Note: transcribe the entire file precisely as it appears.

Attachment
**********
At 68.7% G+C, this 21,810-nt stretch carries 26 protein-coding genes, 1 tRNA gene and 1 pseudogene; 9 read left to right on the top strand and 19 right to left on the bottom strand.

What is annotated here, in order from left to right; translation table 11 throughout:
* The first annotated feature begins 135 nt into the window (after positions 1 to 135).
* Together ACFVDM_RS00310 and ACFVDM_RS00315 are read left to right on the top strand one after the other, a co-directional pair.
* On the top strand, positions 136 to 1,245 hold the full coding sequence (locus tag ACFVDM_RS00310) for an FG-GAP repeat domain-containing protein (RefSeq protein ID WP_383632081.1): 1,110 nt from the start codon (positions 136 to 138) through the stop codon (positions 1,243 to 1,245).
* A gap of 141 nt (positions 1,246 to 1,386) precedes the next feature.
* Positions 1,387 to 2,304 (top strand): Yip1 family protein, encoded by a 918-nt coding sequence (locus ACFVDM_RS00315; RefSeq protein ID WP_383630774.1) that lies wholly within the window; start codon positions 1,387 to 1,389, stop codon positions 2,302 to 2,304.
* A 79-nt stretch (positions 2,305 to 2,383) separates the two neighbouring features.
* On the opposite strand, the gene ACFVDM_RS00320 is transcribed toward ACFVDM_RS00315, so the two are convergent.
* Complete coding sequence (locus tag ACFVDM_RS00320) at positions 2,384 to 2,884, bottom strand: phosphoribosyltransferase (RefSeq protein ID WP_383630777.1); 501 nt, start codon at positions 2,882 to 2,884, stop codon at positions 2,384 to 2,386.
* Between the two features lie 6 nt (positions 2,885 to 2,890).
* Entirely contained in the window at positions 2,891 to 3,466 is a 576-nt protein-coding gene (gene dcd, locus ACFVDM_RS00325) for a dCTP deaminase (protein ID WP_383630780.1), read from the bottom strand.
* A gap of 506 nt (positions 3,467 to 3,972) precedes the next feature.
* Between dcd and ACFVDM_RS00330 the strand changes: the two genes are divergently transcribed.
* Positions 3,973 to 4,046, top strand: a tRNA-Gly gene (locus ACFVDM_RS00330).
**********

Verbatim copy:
At 68.7% G+C, this 21,810-nt stretch carries 26 protein-coding genes, 1 tRNA gene and 1 pseudogene; 9 read left to right on the top strand and 19 right to left on the bottom strand.

What is annotated here, in order from left to right; translation table 11 throughout:
* The first annotated feature begins 135 nt into the window (after positions 1 to 135).
* Together ACFVDM_RS00310 and ACFVDM_RS00315 are read left to right on the top strand one after the other, a co-directional pair.
* On the top strand, positions 136 to 1,245 hold the full coding sequence (locus tag ACFVDM_RS00310) for an FG-GAP repeat domain-containing protein (RefSeq protein ID WP_383632081.1): 1,110 nt from the start codon (positions 136 to 138) through the stop codon (positions 1,243 to 1,245).
* A gap of 141 nt (positions 1,246 to 1,386) precedes the next feature.
* Positions 1,387 to 2,304 (top strand): Yip1 family protein, encoded by a 918-nt coding sequence (locus ACFVDM_RS00315; RefSeq protein ID WP_383630774.1) that lies wholly within the window; start codon positions 1,387 to 1,389, stop codon positions 2,302 to 2,304.
* A 79-nt stretch (positions 2,305 to 2,383) separates the two neighbouring features.
* On the opposite strand, the gene ACFVDM_RS00320 is transcribed toward ACFVDM_RS00315, so the two are convergent.
* Complete coding sequence (locus tag ACFVDM_RS00320) at positions 2,384 to 2,884, bottom strand: phosphoribosyltransferase (RefSeq protein ID WP_383630777.1); 501 nt, start codon at positions 2,882 to 2,884, stop codon at positions 2,384 to 2,386.
* Between the two features lie 6 nt (positions 2,885 to 2,890).
* Entirely contained in the window at positions 2,891 to 3,466 is a 576-nt protein-coding gene (gene dcd, locus ACFVDM_RS00325) for a dCTP deaminase (protein ID WP_383630780.1), read from the bottom strand.
* A gap of 506 nt (positions 3,467 to 3,972) precedes the next feature.
* Between dcd and ACFVDM_RS00330 the strand changes: the two genes are divergently transcribed.
* Positions 3,973 to 4,046, top strand: a tRNA-Gly gene (locus ACFVDM_RS00330).